"Declaring to them my insufficiency, I greatly bewailed myself for the death of so noble a Prince, and at the same time, turned myself to God, humbly praying and beseeching him, that if what was given to me was rightly and lawfully mine, his divine Majesty would grant me such grace and spirit that I might govern it to His glory and service and to the advantage of this realm."
And so, begrudgingly, Lady Jane Grey accepted her new title - Queen of England, though even she knew it was not her right to take.
Meanwhile, Mary Tudor had declared herself the rightful Queen of England just the day before, after being brought the news of her brother's death. On this day she wrote a letter to the privy council, announcing her sadness in the King's death, but her great joy in becoming Queen. In the letter she asked for the council's allegiance and service to her - completely unaware that Lady Jane Grey was being thrust upon the throne in her place.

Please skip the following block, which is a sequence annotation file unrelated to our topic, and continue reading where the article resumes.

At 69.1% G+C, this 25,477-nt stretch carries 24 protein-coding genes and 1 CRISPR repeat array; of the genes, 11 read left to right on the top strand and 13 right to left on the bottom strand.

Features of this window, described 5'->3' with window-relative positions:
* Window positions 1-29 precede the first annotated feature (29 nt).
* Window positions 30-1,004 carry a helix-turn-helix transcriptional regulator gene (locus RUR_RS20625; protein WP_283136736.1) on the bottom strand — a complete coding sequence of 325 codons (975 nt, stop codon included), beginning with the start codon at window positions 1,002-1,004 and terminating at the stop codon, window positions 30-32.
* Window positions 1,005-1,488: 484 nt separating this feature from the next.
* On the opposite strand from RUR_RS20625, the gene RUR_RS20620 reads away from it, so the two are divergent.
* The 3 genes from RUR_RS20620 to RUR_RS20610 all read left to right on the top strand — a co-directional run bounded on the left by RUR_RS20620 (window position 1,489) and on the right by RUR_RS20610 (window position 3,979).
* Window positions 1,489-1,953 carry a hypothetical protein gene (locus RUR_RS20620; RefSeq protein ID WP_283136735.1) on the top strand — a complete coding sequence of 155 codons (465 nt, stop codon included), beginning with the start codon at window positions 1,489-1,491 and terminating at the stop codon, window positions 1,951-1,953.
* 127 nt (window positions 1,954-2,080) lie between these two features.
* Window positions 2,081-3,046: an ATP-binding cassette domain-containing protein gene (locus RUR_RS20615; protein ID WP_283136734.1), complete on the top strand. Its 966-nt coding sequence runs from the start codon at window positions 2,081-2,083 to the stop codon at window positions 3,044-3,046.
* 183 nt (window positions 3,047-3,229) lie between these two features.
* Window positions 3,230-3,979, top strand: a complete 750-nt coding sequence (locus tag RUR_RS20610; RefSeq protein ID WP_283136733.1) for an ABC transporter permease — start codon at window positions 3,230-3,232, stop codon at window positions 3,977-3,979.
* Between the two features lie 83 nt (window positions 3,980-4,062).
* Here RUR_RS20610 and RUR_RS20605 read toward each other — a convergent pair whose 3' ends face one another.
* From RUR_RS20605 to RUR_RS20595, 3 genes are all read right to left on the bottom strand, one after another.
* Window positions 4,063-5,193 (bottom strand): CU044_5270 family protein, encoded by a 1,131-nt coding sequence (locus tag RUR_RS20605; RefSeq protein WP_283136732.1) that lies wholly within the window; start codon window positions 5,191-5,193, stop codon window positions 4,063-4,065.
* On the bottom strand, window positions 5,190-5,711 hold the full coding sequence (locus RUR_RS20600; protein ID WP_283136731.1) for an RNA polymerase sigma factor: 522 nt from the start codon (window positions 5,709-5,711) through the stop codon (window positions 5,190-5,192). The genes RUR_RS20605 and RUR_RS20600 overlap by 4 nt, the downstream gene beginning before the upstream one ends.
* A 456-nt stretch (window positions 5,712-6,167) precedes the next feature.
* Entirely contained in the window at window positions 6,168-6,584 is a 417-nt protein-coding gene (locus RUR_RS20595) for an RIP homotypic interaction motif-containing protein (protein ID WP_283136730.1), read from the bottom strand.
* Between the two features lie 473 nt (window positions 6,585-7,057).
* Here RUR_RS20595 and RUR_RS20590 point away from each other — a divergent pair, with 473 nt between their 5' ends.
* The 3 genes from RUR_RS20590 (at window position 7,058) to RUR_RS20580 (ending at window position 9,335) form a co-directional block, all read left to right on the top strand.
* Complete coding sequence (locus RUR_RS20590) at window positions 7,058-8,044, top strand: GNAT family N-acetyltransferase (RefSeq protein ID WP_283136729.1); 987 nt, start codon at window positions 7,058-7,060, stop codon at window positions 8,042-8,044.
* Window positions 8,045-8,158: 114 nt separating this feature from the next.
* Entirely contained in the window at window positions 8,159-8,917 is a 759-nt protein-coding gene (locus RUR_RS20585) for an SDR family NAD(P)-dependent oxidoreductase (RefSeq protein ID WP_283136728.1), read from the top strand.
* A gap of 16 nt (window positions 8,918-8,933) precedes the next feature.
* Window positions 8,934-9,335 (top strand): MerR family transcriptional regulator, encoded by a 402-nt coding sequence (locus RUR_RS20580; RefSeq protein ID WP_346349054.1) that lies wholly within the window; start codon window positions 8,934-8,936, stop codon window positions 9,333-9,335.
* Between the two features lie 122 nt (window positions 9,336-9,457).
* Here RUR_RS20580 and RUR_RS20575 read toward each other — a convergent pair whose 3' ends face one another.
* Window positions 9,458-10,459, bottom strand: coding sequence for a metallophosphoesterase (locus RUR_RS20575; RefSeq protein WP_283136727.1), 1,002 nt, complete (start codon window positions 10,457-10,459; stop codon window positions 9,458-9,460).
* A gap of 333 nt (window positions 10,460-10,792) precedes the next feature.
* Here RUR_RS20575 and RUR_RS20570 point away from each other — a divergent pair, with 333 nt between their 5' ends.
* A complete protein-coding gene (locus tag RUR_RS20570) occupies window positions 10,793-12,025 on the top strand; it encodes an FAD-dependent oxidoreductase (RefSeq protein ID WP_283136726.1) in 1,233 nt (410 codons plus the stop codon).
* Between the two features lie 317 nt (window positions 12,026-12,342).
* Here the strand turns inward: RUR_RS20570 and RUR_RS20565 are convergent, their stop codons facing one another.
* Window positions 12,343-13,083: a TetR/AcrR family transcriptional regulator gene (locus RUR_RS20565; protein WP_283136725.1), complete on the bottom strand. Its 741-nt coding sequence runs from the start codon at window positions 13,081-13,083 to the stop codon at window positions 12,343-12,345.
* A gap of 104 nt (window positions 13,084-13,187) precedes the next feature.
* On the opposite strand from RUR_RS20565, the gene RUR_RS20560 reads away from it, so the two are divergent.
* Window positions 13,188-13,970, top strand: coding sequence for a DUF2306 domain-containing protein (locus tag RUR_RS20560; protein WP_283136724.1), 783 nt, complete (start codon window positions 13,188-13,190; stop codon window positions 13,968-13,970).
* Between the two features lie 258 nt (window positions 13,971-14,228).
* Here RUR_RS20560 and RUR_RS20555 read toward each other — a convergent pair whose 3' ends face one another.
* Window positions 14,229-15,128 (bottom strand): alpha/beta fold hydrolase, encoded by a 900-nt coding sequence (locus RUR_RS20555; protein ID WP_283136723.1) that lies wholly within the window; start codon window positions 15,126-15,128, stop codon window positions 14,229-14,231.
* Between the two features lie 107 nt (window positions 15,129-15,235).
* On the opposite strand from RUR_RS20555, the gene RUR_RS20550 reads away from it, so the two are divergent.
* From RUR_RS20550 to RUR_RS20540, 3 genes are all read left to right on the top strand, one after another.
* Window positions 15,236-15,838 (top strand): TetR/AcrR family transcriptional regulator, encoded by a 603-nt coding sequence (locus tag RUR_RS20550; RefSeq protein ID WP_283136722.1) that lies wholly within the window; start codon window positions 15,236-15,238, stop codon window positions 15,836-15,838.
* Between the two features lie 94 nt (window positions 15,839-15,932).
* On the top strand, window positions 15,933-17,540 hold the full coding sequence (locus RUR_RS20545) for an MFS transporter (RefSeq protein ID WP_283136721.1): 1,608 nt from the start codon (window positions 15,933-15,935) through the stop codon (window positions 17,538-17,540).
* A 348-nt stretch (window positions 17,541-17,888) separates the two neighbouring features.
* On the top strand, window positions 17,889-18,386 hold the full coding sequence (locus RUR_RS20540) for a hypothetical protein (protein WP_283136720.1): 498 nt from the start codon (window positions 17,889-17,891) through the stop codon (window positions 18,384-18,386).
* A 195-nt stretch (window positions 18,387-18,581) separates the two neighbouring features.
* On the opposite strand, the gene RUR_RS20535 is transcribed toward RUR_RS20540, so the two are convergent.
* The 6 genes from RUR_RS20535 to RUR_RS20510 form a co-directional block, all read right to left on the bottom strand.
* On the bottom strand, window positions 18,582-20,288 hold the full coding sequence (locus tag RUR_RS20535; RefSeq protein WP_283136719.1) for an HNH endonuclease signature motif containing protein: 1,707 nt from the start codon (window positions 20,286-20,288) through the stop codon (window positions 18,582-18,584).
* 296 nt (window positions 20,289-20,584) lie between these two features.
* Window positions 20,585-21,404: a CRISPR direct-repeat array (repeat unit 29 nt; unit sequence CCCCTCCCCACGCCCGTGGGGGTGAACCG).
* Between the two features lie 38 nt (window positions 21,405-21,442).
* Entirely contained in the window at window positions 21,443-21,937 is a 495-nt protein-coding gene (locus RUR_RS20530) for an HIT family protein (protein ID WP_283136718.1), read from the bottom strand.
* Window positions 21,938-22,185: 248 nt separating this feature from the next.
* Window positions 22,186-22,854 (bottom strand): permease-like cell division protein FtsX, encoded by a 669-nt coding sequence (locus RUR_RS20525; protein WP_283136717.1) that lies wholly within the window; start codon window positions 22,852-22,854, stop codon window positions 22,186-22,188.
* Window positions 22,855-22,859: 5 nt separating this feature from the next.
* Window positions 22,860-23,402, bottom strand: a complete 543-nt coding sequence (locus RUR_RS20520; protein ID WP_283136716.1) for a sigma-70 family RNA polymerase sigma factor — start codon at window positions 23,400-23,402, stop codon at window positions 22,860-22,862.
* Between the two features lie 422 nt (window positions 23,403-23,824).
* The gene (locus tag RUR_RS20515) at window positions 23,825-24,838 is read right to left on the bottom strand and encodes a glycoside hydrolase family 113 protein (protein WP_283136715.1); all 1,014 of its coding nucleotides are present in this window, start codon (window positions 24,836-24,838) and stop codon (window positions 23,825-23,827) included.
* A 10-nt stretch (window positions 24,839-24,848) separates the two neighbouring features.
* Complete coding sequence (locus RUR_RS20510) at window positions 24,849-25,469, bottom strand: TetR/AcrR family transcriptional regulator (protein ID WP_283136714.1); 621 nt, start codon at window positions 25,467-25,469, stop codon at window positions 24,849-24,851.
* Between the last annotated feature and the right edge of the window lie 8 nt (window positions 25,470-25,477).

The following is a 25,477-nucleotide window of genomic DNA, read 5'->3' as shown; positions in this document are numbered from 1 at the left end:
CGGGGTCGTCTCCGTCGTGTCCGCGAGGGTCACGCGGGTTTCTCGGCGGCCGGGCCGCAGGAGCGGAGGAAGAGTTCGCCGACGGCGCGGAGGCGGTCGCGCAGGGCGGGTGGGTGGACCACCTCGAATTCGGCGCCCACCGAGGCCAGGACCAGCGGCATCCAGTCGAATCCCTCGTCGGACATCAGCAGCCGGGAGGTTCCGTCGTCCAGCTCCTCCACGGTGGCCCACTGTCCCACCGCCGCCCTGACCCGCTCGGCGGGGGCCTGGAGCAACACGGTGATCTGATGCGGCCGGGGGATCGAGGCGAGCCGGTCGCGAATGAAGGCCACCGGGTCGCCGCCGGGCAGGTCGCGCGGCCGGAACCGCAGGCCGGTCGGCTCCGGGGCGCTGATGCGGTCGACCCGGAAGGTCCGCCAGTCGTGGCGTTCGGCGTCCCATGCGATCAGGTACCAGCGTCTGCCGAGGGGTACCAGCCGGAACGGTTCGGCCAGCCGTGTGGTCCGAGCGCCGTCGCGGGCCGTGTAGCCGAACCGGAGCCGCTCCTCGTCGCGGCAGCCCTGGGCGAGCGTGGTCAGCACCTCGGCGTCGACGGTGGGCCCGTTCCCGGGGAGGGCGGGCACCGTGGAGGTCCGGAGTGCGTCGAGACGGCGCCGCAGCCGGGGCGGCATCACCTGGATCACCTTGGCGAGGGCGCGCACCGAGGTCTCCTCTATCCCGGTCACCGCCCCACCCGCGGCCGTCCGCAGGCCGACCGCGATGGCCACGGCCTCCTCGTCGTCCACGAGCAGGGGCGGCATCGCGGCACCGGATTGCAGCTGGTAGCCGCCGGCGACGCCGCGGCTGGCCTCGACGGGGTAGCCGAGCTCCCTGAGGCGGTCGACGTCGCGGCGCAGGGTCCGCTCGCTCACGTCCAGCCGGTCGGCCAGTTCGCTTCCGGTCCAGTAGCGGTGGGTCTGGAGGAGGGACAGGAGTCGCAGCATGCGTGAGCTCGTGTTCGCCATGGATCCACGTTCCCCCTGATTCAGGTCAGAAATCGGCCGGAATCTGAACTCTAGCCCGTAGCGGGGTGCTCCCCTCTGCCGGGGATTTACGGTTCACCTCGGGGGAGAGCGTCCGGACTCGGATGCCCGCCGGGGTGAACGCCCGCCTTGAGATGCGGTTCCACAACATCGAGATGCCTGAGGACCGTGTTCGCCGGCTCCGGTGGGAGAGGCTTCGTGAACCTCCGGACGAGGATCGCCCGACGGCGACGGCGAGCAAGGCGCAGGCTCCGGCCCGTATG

So, of course, trouble lay ahead for poor little Jane Grey. At only roughly sixteen years old, she was being given a title that she neither wanted nor truly deserved, and she would have to pay for it with her own blood. In one day, she would be pronounced Queen, and on 19 July, she would be torn down again by Mary Tudor and her followers.